Around the same time I had my mental health crisis, my son became difficult at night. He had always been brilliant at dropping off to sleep shortly after a feed, with the help of a white noise machine. I knew 4-6 months was a massive developmental milestone, and most babies can be fussy, and cry at night during this time. I knew I should just power through it. I knew I had done exactly this with my daughter. However, I wasn’t quite the same parent I once was.
His cries coursed through my body with an intensity I had never experienced before. My whole body would seize up, my fists would clench without me even realising. If he would not settle on the breast, I would wake up my husband, sometimes nearly throwing my son at him and storm out of the room. Or just hide under the covers in the hopes that my son not being able to see me would settle him. I was sure it was my fault he would not sleep. It was because he didn’t like me. It was because he knew I didn’t like him.
Sometimes he would fall asleep on my husband. I hated this. Why could he sleep on his daddy but not me? Other times, my son would cry himself to sleep with my husband patting his back. I would just wait downstairs for it all to be over. Eventually, it got too much for us all, and my son was starting to wake up my daughter.
It became too much. No matter what I did, he would not go to sleep. I wanted to throw him against the wall. I wanted to give him away. I just didn’t want him here anymore. I was worried for his safety.
In my frustration, I took my son in his Moses basket and placed it in the spare room, with his white noise machine on as loud as it could go. Then I shut the door and went back to bed. With all of the doors shut, I could still hear him. I buried my head in my pillow and eventually fell asleep. We all woke in the morning, my son had slept through. I felt awful.
I immediately discussed what had happened with my Health Visitor and psychologist. Both didn’t really seem to be bothered. I explained about all of the research, showing how my son would probably grow up to be a murderer or be an anxious child or have mental health problems when he’s older. They explained the age old ‘many did it ages ago and we’re all fine.’ Hmm…this is true. But maybe not. They all didn’t use car seats, that doesn’t make it okay to not use them now. And I continued this battle with myself. I knew what I was doing was wrong, according to my own values, and yet I still did it.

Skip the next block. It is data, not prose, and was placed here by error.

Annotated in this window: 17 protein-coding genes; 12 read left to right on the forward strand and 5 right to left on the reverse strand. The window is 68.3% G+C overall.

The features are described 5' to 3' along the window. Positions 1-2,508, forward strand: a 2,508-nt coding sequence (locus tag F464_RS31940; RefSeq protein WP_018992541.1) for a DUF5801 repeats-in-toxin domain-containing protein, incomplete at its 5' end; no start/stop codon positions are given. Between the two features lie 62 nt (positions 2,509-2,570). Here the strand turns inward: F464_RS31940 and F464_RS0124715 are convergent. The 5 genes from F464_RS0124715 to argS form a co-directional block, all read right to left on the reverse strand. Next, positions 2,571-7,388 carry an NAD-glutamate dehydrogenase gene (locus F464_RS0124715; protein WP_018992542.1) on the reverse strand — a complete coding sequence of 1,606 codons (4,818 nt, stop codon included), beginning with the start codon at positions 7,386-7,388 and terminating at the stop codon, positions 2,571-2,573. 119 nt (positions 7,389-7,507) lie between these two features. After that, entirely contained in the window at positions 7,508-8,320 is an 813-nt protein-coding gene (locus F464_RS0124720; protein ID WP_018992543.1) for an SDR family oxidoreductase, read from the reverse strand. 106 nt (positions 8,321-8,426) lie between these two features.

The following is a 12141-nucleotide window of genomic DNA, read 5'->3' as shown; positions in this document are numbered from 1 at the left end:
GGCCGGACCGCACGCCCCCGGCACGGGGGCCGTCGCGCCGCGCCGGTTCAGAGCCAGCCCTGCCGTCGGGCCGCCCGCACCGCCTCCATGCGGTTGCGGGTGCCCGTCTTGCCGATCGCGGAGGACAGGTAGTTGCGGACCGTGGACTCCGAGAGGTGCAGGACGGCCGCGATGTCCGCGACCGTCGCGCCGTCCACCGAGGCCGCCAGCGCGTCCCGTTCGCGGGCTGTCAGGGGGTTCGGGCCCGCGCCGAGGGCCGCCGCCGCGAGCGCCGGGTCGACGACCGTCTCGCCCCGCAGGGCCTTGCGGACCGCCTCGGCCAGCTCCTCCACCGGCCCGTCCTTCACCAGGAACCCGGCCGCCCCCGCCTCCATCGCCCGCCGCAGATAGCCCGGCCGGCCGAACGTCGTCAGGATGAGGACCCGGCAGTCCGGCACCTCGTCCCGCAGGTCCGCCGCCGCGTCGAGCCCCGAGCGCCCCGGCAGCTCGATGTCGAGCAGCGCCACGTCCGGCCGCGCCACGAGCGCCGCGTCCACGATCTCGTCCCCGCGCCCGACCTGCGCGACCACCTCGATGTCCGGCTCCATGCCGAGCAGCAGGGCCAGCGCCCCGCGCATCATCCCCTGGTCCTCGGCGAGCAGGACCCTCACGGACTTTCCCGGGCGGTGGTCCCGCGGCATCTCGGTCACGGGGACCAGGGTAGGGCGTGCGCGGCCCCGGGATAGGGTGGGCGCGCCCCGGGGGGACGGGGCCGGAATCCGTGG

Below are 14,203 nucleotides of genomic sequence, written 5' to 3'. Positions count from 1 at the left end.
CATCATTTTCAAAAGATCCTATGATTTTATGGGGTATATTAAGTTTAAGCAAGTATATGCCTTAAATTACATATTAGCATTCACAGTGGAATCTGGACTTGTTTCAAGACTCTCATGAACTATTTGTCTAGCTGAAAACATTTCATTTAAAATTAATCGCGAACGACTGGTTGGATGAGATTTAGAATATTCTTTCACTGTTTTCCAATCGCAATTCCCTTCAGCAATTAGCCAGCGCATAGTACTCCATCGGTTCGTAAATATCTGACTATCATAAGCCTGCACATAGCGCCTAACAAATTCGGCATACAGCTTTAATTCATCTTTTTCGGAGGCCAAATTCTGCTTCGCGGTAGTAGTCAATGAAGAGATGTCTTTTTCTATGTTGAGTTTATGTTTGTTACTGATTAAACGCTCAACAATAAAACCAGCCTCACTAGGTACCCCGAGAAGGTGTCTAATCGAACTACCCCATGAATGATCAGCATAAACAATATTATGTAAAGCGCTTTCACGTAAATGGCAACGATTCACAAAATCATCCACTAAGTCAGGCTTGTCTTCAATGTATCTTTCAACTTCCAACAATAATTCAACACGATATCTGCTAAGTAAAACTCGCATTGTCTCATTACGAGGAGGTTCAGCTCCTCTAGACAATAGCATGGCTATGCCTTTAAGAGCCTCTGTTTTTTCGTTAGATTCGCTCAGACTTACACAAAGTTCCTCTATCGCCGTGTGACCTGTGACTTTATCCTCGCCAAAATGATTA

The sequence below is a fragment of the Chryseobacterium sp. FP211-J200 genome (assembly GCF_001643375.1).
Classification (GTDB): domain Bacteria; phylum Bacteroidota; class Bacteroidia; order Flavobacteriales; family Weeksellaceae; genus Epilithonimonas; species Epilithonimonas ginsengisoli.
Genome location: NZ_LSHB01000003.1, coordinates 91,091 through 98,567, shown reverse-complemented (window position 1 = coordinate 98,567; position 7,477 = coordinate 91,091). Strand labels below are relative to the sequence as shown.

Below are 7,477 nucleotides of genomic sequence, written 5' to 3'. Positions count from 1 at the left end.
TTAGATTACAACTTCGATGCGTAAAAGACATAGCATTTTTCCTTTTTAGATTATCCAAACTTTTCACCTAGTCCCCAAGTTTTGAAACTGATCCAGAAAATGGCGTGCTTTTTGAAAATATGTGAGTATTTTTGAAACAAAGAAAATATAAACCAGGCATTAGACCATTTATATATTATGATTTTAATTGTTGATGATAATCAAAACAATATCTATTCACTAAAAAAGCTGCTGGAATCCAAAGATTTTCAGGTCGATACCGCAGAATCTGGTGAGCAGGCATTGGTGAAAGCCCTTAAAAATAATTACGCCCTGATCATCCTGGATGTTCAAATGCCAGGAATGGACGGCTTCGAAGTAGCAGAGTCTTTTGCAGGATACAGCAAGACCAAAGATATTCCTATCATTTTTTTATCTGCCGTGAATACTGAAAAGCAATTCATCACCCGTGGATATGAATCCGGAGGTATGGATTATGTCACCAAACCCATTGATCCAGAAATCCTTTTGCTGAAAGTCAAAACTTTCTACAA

Within weeks, my son was sleeping through the night, on his own, with little crying. He still cried, but not the screams they once were. We had moved his crib into the living room, as the spare room was a bit too cold. He would go to bed with his white noise machine on, lie on his front and toss his head from side to side for a few minutes before settling down to sleep for the night. He would sometimes stir in the night, but we just left him to it. He continued to be his happy self, with many compliments on what a cheerful boy he is. He continued to be a laid-back baby, nothing seemed to bother him.
Of course, I continued to worry. What if he became damaged? That by not going to him when he cried, he would think no one would ever come to him. My therapist reassured me.
If he hurts himself, does he cry? Yes
If he hurts himself, does he come looking for you? Yes
Then he’s not damaged.
I’m sure I sound like I’m just making excuses for my laziness. That I seem selfish for putting the needs of myself before the needs of my son.
However, I am starting to come to terms with my decision.
My son is content, he is cared for. He has clothes on his back and food in his belly.
He is finally connecting with his Mummy, after nearly a year on this planet. We are finally getting somewhere.
And maybe it is the wrong decision. But right now it is the only decision for me and my family.
And I am okay with that.
Image credit: Flickr/Flat Luxury, Charles is not a happy camper Aug 28 2008Tags: #breakthestigma #maternalMHmatters Controlled crying cry it out four month regression maternal mental illness Motherhood Parenting PND postnatal depression struggling with motherhood